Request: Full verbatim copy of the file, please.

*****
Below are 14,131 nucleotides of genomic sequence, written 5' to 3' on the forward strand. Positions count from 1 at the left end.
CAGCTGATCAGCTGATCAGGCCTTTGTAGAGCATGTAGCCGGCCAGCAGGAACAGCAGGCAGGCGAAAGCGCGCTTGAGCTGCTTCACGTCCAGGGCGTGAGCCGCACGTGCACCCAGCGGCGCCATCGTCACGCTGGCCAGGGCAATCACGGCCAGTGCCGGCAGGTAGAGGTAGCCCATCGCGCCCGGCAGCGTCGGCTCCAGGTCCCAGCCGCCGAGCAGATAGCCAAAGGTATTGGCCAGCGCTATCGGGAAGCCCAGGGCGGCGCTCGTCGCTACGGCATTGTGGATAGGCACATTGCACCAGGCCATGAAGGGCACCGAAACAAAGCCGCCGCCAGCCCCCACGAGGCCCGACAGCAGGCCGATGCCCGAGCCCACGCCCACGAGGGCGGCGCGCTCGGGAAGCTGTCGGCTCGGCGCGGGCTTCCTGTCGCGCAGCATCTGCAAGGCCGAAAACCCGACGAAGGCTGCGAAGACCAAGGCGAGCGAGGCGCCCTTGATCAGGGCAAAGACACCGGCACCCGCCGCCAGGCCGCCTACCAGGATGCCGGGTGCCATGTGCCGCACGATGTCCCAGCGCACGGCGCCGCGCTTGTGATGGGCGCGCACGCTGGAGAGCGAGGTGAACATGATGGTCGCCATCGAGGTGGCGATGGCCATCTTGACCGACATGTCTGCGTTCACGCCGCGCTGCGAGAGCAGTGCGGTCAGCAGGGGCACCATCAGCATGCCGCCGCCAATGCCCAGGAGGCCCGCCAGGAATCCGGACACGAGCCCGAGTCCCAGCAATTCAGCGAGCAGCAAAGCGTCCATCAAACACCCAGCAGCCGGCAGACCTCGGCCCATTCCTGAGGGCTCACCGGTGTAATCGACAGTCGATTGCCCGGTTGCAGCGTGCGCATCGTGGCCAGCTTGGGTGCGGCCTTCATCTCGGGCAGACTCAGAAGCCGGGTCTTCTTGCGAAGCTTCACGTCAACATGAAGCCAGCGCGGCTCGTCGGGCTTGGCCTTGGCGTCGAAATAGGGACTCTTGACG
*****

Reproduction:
Below are 14,131 nucleotides of genomic sequence, written 5' to 3' on the forward strand. Positions count from 1 at the left end.
CAGCTGATCAGCTGATCAGGCCTTTGTAGAGCATGTAGCCGGCCAGCAGGAACAGCAGGCAGGCGAAAGCGCGCTTGAGCTGCTTCACGTCCAGGGCGTGAGCCGCACGTGCACCCAGCGGCGCCATCGTCACGCTGGCCAGGGCAATCACGGCCAGTGCCGGCAGGTAGAGGTAGCCCATCGCGCCCGGCAGCGTCGGCTCCAGGTCCCAGCCGCCGAGCAGATAGCCAAAGGTATTGGCCAGCGCTATCGGGAAGCCCAGGGCGGCGCTCGTCGCTACGGCATTGTGGATAGGCACATTGCACCAGGCCATGAAGGGCACCGAAACAAAGCCGCCGCCAGCCCCCACGAGGCCCGACAGCAGGCCGATGCCCGAGCCCACGCCCACGAGGGCGGCGCGCTCGGGAAGCTGTCGGCTCGGCGCGGGCTTCCTGTCGCGCAGCATCTGCAAGGCCGAAAACCCGACGAAGGCTGCGAAGACCAAGGCGAGCGAGGCGCCCTTGATCAGGGCAAAGACACCGGCACCCGCCGCCAGGCCGCCTACCAGGATGCCGGGTGCCATGTGCCGCACGATGTCCCAGCGCACGGCGCCGCGCTTGTGATGGGCGCGCACGCTGGAGAGCGAGGTGAACATGATGGTCGCCATCGAGGTGGCGATGGCCATCTTGACCGACATGTCTGCGTTCACGCCGCGCTGCGAGAGCAGTGCGGTCAGCAGGGGCACCATCAGCATGCCGCCGCCAATGCCCAGGAGGCCCGCCAGGAATCCGGACACGAGCCCGAGTCCCAGCAATTCAGCGAGCAGCAAAGCGTCCATCAAACACCCAGCAGCCGGCAGACCTCGGCCCATTCCTGAGGGCTCACCGGTGTAATCGACAGTCGATTGCCCGGTTGCAGCGTGCGCATCGTGGCCAGCTTGGGTGCGGCCTTCATCTCGGGCAGACTCAGAAGCCGGGTCTTCTTGCGAAGCTTCACGTCAACATGAAGCCAGCGCGGCTCGTCGGGCTTGGCCTTGGCGTCGAAATAGGGACTCTTGACG